Motion judge dismisses appellant’s lawsuits
The motion judge granted the anti-SLAPP motion and dismissed the appellant’s legal action, finding that:
- the summaries related to a matter of public interest;
- the statements made in the summaries were protected by qualified privilege;
- there was no evidence to support a finding that the investigator acted maliciously; and
- a balancing of the competing interests in play favoured protecting the expression.
Appellant challenges all four of the motion judge’s conclusions
The appellant appealed the decision, contesting all four of the motion judge’s conclusions. The first ground of appeal was that the motion judge erred in finding that the executive summaries related to a matter of public interest.
Citing the test set out by the Supreme Court in 1704604 Ontario Ltd. v. Pointes Protection, the Court of Appeal determined that the summaries did relate to a matter of public interest. The Court held that the public has significant concern over workplace sexual harassment and has an interest in investigations into these issues.
The Court was careful to note, however, that the fact that an expression relates to sexual harassment will not on its own be sufficient to bring it within the scope of public interest. Rather, the Court must take a contextual approach to find out what the expression at issue is really about.
Court cites appellant’s behaviour that demonstrated a desire to make the issue public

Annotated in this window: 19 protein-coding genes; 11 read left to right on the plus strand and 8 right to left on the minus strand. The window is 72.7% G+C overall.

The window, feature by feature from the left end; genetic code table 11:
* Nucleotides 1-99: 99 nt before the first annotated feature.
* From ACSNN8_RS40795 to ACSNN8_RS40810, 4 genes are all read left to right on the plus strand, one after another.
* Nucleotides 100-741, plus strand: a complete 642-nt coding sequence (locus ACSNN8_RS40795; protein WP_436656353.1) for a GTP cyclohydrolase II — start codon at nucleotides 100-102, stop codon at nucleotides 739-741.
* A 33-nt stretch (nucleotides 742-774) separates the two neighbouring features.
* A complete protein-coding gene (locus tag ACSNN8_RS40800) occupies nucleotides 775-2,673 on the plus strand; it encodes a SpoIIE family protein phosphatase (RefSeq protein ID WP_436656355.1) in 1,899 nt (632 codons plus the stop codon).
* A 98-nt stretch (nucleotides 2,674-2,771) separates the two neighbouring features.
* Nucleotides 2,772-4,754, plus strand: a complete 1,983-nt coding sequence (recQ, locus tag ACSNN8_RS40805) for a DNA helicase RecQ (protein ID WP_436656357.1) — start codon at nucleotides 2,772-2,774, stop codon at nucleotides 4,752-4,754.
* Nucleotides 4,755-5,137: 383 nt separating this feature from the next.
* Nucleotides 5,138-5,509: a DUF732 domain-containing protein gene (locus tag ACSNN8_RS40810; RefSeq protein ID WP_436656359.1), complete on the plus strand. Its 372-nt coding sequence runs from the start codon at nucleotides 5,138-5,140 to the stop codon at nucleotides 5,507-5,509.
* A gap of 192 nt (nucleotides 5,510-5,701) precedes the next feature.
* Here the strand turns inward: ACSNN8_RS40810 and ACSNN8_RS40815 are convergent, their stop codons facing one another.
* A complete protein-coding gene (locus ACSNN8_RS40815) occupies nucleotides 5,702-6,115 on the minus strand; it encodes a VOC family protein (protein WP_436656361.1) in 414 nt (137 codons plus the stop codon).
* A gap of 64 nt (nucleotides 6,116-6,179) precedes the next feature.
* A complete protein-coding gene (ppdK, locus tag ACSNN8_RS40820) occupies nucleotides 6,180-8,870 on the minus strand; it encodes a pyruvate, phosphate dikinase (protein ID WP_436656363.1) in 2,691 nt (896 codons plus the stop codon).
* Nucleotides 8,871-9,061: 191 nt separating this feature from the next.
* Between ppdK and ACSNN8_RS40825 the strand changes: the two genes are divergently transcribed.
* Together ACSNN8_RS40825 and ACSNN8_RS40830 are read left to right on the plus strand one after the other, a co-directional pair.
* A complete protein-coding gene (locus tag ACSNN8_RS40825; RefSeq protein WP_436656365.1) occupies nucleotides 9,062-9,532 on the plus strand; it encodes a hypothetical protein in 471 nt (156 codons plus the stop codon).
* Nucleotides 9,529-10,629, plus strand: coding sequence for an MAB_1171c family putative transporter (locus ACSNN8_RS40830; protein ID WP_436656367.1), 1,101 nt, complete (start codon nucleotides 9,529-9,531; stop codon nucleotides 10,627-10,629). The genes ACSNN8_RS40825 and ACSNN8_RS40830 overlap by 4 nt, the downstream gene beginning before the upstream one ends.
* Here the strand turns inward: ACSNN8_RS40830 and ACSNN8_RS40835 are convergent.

In appealing the motion judge’s decision, the appellant argued that the fact that she hired a publicist did not convert the private matter into a matter of public interest. The Court of Appeal disagreed.
The Court found that the appellant’s act of hiring a publicist to shame an educational institution in a small community was not indicative of a desire to keep the matter private. In fact, the publicist’s activities generated publicity across the country. Further, the appellant was quoted in media reports raising the issue of public safety. The Court held that this concern for patient safety in a public institution directly engaged the community’s interest, bringing it within the scope of public interest.
Court of Appeal’s decision clarifies two important issues relating to workplace sexual harassment
The Court of Appeal’s decision, in this case, provides helpful guidance on the law of workplace sexual harassment. First, it confirms that statements made in a legally required workplace sexual harassment investigation can be protected by qualified privilege. Qualified privilege is a defence to a defamation claim that applies where a person has a legal, social, moral or personal duty to publish information and the public has a corresponding interest to receive it.
Second, it highlights some of the contextual factors that can bring a workplace sexual harassment claim into the realm of public interest to dismiss an anti-SLAPP motion.
Contact Peter A. McSherry Employment Lawyer for advice on claims of harassment in the workplace
Sexual harassment, discrimination, or any other human rights violation in the workplace can have devastating impacts on an individual. The experienced employment law team at Peter A. McSherry in Guelph helps clients evaluate their options and pursue the resolution that best compensates them for their pain and damages. For advice on your workplace harassment or discrimination claim, get in touch with us online or by phone at 519-821-5465.